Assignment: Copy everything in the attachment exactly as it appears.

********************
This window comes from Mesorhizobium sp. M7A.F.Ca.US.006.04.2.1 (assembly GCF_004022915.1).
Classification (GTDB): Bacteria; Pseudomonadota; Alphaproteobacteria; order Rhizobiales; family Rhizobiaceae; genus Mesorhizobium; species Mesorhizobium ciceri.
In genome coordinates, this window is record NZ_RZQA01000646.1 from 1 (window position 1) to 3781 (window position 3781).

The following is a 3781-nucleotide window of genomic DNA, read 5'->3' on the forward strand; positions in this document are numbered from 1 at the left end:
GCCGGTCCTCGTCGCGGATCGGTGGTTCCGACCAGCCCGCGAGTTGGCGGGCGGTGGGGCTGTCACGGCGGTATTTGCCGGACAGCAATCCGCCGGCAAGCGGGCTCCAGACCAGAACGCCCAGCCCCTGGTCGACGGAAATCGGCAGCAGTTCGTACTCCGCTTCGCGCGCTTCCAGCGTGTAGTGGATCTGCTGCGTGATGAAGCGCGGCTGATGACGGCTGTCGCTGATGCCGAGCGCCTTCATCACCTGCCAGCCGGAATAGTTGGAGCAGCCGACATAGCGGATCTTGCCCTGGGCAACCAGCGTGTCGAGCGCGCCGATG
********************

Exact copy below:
This window comes from Mesorhizobium sp. M7A.F.Ca.US.006.04.2.1 (assembly GCF_004022915.1).
Classification (GTDB): Bacteria; Pseudomonadota; Alphaproteobacteria; order Rhizobiales; family Rhizobiaceae; genus Mesorhizobium; species Mesorhizobium ciceri.
In genome coordinates, this window is record NZ_RZQA01000646.1 from 1 (window position 1) to 3781 (window position 3781).

The following is a 3781-nucleotide window of genomic DNA, read 5'->3' on the forward strand; positions in this document are numbered from 1 at the left end:
GCCGGTCCTCGTCGCGGATCGGTGGTTCCGACCAGCCCGCGAGTTGGCGGGCGGTGGGGCTGTCACGGCGGTATTTGCCGGACAGCAATCCGCCGGCAAGCGGGCTCCAGACCAGAACGCCCAGCCCCTGGTCGACGGAAATCGGCAGCAGTTCGTACTCCGCTTCGCGCGCTTCCAGCGTGTAGTGGATCTGCTGCGTGATGAAGCGCGGCTGATGACGGCTGTCGCTGATGCCGAGCGCCTTCATCACCTGCCAGCCGGAATAGTTGGAGCAGCCGACATAGCGGATCTTGCCCTGGGCAACCAGCGTGTCGAGCGCGCCGATG